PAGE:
Background: The effect of calcium plus vitamin D (CaD) supplementation on risk of ductal carcinoma in situ (DCIS) of the breast, a nonobligate precursor of invasive ductal carcinoma, is not well understood. In this secondary analysis, we examined this association in the Women's Health Initiative CaD trial over approximately 20 years of follow-up. Methods: A total of 36 282 cancer-free postmenopausal women (50-79 years) were randomly assigned to daily (d) calcium (1000 mg) plus vitamin D (400 IU) supplementation or to a placebo. Personal supplementation with vitamin D (≤600 IU/d, subsequently raised to 1000 IU/d) and calcium (≤1000 mg/d) was allowed. The intervention phase (median = 7.1 years), was followed by a postintervention phase (additional 13.8 years), which included 86.0% of the surviving women. A total of 595 incident DCIS cases were ascertained. Hazard ratios (HRs) plus 95% confidence intervals (CIs) were calculated. Results: The intervention group had a lower risk of DCIS throughout follow-up (HR = 0.82, 95% CI = 0.70 to 0.96) and during the postintervention phase (HR = 0.76, 95% CI = 0.61 to 0.94). The group that used CaD personal supplements in combination with the trial intervention had a lower risk of DCIS compared with the trial placebo group that did not use personal supplementation (HR = 0.72, 95% CI = 0.56 to 0.91). Conclusions: CaD supplementation in postmenopausal women was associated with reduced risk of DCIS, raising the possibility that consistent use of these supplements might provide long-term benefits for the prevention of DCIS.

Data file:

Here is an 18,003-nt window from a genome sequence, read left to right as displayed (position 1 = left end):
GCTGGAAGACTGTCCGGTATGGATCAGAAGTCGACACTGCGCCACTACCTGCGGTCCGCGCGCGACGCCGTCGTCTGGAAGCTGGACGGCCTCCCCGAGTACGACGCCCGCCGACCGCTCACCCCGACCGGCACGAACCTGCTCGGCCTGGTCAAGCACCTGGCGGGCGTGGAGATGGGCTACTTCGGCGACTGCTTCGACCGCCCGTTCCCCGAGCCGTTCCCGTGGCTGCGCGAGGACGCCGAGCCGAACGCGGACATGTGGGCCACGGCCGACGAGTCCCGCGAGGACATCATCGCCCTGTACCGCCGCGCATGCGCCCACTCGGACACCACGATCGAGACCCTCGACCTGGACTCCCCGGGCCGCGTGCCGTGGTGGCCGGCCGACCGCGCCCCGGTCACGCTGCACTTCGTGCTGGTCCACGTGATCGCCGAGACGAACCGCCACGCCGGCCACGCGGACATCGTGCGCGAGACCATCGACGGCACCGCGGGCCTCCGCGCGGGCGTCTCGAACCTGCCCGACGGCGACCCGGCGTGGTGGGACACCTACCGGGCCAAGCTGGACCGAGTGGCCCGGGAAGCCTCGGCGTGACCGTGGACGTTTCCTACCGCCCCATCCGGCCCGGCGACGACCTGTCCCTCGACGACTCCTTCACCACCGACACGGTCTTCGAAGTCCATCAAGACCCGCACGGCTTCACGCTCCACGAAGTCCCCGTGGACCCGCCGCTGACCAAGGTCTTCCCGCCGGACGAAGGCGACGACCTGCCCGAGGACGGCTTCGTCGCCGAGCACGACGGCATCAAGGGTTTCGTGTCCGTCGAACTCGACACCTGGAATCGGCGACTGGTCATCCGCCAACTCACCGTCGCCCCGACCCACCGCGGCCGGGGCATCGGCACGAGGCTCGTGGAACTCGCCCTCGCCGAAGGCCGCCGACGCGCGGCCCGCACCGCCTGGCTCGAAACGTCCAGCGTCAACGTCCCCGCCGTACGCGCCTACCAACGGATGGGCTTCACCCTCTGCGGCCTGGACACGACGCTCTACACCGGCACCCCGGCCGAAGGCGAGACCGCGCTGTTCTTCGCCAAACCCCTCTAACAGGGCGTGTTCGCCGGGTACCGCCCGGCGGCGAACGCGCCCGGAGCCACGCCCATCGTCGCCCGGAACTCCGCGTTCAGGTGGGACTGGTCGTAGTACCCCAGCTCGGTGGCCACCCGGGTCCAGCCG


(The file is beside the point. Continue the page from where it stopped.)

ASJC Scopus subject areas
- Cancer Research